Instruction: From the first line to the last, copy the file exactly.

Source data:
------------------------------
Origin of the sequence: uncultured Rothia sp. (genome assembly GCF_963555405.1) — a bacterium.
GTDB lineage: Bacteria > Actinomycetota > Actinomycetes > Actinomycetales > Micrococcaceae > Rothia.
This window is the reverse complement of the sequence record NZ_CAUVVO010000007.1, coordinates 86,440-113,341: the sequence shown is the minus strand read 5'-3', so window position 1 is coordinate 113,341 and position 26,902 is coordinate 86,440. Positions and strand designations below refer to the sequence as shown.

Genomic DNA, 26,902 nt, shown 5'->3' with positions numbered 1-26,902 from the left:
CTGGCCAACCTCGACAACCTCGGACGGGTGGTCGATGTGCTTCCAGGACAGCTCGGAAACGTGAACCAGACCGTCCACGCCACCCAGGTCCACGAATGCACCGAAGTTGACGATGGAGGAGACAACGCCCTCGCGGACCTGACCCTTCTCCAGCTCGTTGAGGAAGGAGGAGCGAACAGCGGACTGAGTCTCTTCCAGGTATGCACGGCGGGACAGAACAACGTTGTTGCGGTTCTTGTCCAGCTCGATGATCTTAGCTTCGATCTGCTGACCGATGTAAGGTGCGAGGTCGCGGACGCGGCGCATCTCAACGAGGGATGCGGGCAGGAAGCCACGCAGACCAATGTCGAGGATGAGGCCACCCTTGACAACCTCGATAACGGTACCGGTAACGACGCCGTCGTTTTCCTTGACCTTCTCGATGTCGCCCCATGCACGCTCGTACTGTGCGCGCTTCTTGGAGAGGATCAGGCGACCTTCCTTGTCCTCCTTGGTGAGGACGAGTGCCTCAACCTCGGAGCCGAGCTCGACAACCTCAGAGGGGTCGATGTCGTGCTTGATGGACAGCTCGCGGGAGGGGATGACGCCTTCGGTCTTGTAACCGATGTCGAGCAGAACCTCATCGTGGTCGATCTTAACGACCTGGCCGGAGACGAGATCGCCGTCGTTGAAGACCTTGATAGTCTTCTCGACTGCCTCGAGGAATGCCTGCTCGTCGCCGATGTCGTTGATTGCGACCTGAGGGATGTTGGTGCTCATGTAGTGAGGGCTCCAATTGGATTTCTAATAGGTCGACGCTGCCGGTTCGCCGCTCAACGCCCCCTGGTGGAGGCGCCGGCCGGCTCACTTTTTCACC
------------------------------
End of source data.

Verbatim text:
Origin of the sequence: uncultured Rothia sp. (genome assembly GCF_963555405.1) — a bacterium.
GTDB lineage: Bacteria > Actinomycetota > Actinomycetes > Actinomycetales > Micrococcaceae > Rothia.
This window is the reverse complement of the sequence record NZ_CAUVVO010000007.1, coordinates 86,440-113,341: the sequence shown is the minus strand read 5'-3', so window position 1 is coordinate 113,341 and position 26,902 is coordinate 86,440. Positions and strand designations below refer to the sequence as shown.

Genomic DNA, 26,902 nt, shown 5'->3' with positions numbered 1-26,902 from the left:
CTGGCCAACCTCGACAACCTCGGACGGGTGGTCGATGTGCTTCCAGGACAGCTCGGAAACGTGAACCAGACCGTCCACGCCACCCAGGTCCACGAATGCACCGAAGTTGACGATGGAGGAGACAACGCCCTCGCGGACCTGACCCTTCTCCAGCTCGTTGAGGAAGGAGGAGCGAACAGCGGACTGAGTCTCTTCCAGGTATGCACGGCGGGACAGAACAACGTTGTTGCGGTTCTTGTCCAGCTCGATGATCTTAGCTTCGATCTGCTGACCGATGTAAGGTGCGAGGTCGCGGACGCGGCGCATCTCAACGAGGGATGCGGGCAGGAAGCCACGCAGACCAATGTCGAGGATGAGGCCACCCTTGACAACCTCGATAACGGTACCGGTAACGACGCCGTCGTTTTCCTTGACCTTCTCGATGTCGCCCCATGCACGCTCGTACTGTGCGCGCTTCTTGGAGAGGATCAGGCGACCTTCCTTGTCCTCCTTGGTGAGGACGAGTGCCTCAACCTCGGAGCCGAGCTCGACAACCTCAGAGGGGTCGATGTCGTGCTTGATGGACAGCTCGCGGGAGGGGATGACGCCTTCGGTCTTGTAACCGATGTCGAGCAGAACCTCATCGTGGTCGATCTTAACGACCTGGCCGGAGACGAGATCGCCGTCGTTGAAGACCTTGATAGTCTTCTCGACTGCCTCGAGGAATGCCTGCTCGTCGCCGATGTCGTTGATTGCGACCTGAGGGATGTTGGTGCTCATGTAGTGAGGGCTCCAATTGGATTTCTAATAGGTCGACGCTGCCGGTTCGCCGCTCAACGCCCCCTGGTGGAGGCGCCGGCCGGCTCACTTTTTCACC